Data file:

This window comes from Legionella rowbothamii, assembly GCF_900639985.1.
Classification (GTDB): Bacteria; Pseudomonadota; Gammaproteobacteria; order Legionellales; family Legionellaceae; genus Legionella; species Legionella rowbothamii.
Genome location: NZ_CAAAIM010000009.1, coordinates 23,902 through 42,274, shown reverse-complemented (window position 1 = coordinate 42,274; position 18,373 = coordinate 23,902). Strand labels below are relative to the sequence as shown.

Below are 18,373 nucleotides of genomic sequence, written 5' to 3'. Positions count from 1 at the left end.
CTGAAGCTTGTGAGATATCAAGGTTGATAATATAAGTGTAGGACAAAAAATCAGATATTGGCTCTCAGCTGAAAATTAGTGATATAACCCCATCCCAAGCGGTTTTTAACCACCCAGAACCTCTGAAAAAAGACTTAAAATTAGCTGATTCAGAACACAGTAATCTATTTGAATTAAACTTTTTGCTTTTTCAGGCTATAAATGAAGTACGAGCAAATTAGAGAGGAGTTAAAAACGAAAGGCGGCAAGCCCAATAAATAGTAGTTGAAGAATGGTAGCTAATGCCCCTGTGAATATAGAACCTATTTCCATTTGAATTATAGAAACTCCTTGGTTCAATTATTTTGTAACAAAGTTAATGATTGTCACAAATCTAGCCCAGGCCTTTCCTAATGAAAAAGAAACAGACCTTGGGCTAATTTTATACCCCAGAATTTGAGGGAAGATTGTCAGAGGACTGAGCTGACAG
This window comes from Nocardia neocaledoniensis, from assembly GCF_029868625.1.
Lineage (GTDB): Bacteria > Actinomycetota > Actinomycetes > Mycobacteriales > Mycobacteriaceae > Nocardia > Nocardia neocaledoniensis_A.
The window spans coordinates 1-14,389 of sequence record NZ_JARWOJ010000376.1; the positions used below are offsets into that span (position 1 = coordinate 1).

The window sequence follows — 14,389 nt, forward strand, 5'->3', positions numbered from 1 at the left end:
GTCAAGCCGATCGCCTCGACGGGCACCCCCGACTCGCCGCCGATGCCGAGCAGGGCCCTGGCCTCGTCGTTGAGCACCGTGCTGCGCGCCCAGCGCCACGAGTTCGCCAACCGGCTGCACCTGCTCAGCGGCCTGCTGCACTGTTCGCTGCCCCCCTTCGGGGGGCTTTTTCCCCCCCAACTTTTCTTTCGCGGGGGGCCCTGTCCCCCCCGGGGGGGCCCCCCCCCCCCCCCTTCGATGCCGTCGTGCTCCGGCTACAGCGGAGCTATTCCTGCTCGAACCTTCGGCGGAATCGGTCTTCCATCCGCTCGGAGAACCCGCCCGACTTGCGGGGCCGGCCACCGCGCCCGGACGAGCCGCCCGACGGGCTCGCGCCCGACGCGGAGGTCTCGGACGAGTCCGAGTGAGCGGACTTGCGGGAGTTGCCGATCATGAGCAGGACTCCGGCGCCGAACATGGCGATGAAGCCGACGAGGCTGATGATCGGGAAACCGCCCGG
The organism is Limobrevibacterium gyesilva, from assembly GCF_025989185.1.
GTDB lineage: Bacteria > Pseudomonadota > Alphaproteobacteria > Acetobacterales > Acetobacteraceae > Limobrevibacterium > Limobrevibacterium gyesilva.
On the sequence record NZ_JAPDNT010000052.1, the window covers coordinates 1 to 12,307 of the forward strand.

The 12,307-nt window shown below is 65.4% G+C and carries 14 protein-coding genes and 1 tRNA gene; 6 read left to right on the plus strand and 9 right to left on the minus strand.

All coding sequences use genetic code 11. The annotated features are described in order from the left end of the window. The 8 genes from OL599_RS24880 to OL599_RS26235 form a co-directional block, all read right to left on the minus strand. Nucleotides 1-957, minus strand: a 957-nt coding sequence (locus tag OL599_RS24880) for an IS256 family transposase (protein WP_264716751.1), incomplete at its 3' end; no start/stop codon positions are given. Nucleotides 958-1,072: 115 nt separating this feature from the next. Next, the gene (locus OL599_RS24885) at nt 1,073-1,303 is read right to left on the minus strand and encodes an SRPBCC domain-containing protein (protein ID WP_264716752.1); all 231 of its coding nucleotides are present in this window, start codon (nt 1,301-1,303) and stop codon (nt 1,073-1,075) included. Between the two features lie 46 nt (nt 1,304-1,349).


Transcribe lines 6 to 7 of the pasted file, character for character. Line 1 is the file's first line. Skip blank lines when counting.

This window comes from Nocardia neocaledoniensis, from assembly GCF_029868625.1.
Lineage (GTDB): Bacteria > Actinomycetota > Actinomycetes > Mycobacteriales > Mycobacteriaceae > Nocardia > Nocardia neocaledoniensis_A.